Mercy didn't know how many times she had watched the same scene play out, over and over and over again. Clara subject to the cruel whims of Faust and his crew, crying soundlessly in the courtyard as they abused her, physically and verbally.
Some part of Mercy knew that she shouldn't be allowing this to happen. The fact that she bore witness to Clara's torment and did nothing to stop it made her nearly as bad as those boys. But the larger part of her shrank back, shied away from the idea. The idea of fetching a teacher was terrifying. Overwhelming. The idea of the boys' bloodthirstiness turned on her was ten times worse.
Still, as much as she hated to watch, she couldn't bring herself to leave Clara alone. Should something truly unthinkable happen to her, at least Mercy would know, then.
And then Clara saw her.
There had been no indication that day that it would go any differently than it ever had. Mercy took up her vigil at the window, ever observant, ever silent. Faust gleefully led the boys in a mad merry chase around the courtyard. Clara ran, less so than she had the time before, which had been less than the time before that, which had been less than the time before that, which had been less than the time before that, which had been less than the time before that because she was reminded each and every day of the futility of trying to outrun her tormentors.
The boys pounced as they always did and had their way with her as they always did. And then Clara looked up as she never did and caught Mercy's eye through the window.
The breath left Mercy's body as soon as those blue eyes locked on hers. She felt she was drowning in them, and oh Mercy knew what it was to drown, she felt she was drowning in them as they widened in shock and surprise and then in a plea for assistance.
Clara needed a lifeline, but Mercy didn't know how to give it to her when she needed it too.
So she watched, as she always did, and those pools of blue grew deeper and wider as Clara grew more and more desperate for relief. Despite their ever-growing volume, they filled with water and spilled over, the droplets carving pathways down Clara's face and through Mercy's heart.
Guilt swallowed Mercy up that night in the form of a swarm of black beetles, crawling into her eyes and ears and nose and mouth until they forced out enough tears to match those that Clara had shed that day and every day previous.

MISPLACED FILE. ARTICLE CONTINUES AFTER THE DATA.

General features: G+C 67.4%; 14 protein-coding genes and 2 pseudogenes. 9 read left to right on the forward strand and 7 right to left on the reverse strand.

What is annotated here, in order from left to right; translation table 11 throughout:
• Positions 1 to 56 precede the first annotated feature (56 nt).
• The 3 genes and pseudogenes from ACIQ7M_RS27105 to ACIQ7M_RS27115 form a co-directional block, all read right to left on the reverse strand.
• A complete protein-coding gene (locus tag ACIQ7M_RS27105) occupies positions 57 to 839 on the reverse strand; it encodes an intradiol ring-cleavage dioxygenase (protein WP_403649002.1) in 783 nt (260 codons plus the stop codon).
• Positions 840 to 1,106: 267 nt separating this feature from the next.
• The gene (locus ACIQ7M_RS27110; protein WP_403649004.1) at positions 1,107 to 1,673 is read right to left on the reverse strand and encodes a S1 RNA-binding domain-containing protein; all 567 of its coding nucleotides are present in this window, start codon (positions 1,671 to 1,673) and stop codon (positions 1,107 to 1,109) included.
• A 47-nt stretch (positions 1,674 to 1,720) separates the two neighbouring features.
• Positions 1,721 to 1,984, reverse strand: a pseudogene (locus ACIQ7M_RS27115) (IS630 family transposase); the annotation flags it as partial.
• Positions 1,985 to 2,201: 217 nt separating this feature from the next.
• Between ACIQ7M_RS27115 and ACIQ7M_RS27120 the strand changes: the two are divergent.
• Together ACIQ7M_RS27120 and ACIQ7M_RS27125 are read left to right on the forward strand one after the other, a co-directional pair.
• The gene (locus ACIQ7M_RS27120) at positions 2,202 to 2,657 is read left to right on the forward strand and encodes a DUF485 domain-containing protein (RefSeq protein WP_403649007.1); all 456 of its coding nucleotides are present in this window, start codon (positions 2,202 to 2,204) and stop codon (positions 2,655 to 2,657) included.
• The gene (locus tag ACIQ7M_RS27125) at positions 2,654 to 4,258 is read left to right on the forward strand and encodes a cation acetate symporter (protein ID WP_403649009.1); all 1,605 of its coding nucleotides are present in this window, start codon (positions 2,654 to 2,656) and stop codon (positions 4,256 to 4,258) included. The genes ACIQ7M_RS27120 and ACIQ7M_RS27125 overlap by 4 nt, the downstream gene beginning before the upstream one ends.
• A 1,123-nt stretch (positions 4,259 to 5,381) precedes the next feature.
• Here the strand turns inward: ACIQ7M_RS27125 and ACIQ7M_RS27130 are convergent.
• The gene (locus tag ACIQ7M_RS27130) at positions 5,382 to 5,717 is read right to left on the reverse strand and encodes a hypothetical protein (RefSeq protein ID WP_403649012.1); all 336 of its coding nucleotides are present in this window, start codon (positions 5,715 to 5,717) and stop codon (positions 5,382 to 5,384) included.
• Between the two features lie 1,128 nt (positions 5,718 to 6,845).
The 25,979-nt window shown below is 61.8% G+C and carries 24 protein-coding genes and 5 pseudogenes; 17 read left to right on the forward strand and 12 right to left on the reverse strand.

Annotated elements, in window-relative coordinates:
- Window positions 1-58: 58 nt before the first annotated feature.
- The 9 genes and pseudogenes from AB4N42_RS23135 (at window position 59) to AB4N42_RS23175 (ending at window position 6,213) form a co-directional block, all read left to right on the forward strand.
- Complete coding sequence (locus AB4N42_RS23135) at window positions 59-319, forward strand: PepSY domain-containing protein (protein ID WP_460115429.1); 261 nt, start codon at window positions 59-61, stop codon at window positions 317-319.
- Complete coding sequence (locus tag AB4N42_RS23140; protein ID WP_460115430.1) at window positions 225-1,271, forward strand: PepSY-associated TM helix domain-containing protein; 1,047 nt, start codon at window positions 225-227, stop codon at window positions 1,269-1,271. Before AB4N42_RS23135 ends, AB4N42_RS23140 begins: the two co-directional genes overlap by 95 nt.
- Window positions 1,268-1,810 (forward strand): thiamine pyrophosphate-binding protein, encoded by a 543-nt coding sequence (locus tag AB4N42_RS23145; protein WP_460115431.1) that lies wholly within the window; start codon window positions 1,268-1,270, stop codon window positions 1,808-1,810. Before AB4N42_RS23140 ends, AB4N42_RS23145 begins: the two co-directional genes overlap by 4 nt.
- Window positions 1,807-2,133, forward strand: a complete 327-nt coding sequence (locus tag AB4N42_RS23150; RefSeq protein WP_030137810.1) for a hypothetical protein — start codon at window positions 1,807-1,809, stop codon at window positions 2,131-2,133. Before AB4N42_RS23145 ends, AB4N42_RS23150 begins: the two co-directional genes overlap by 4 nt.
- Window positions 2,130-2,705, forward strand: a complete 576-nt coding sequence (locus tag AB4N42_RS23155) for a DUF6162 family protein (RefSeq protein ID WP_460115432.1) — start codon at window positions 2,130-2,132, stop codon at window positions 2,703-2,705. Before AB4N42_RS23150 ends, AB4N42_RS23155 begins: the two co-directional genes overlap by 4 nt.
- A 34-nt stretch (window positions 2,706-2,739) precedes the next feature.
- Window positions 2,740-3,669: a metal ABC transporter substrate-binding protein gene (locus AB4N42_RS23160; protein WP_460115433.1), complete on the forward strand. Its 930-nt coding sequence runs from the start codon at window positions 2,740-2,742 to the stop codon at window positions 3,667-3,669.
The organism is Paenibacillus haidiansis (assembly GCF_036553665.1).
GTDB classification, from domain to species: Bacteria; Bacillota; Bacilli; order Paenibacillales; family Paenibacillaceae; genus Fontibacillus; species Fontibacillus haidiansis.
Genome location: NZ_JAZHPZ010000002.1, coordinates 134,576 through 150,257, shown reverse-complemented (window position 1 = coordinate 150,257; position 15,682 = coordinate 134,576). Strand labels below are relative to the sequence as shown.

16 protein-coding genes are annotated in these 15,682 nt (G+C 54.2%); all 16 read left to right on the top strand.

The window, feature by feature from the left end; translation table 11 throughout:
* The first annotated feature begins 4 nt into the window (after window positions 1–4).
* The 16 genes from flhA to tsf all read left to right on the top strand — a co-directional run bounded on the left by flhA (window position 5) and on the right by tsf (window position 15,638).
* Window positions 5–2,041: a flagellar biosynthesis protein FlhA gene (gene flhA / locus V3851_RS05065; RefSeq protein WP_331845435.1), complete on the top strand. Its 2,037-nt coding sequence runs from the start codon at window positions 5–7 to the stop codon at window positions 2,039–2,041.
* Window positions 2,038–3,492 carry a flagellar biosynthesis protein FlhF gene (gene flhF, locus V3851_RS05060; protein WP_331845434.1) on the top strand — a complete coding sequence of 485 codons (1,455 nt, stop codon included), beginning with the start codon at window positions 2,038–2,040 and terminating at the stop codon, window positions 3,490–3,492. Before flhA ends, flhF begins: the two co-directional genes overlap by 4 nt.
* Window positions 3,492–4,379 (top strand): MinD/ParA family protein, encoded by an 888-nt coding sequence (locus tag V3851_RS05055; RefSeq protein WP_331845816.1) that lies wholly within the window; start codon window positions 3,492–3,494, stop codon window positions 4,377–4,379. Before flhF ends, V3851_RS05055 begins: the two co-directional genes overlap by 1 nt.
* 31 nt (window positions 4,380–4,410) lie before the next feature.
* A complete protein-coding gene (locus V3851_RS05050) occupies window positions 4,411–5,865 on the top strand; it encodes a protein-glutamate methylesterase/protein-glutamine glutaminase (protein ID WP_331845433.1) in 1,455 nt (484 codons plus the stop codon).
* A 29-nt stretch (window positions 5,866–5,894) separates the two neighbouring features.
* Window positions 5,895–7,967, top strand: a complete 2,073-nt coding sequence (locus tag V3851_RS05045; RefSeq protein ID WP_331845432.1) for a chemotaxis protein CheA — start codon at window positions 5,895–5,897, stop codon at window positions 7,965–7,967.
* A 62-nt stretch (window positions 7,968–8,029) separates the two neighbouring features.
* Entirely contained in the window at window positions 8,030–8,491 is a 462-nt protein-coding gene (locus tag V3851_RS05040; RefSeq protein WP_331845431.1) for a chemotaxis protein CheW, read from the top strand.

Mercy remembered, the next morning, how it had felt when people smiled at her predictions, how happy they had felt when their futures were secure, when they knew there was nothing to fear in the near future. She had lost her predictions, and with them much of her power. But not all.
Mercy stood quaking, not by the window but before her teacher, who frowned impatiently, no time for the saint in disgrace and her uncertain mutterings.
Finally, Mercy raised her head - just barely perceptible - and whispered - just barely audible - "In the... courtyard."
The teacher would have ignored it but for the girl's eerily penetrating stare, the one that felt like it came from six feet underground. So she huffed out her irritation and left her desk for the courtyard.
And then she saw Clara.
Clara, dragged down to the dirt by Faust's hateful hand. Clara, pulled roughly up again and shoved around an unfriendly circle of sharp elbows and sharp smiles. Clara, her face caught between anguish and apathy, her defensive mask knocked aside by so many callous collisions. Clara wounded, Clara weeping, Clara wishing.
The teacher shouted. The boys froze, Faust stiffening so violently that it looked like he was gearing up for further violence.
They stepped back from Clara's crumpled form as the teacher stormed over. Mercy felt their prickling stares on her, felt the wings and legs of the black beetles.
And then Clara sat up, slowly, carefully, and caught Mercy's eye. The corners of her mouth fluttered like a butterfly's white wings.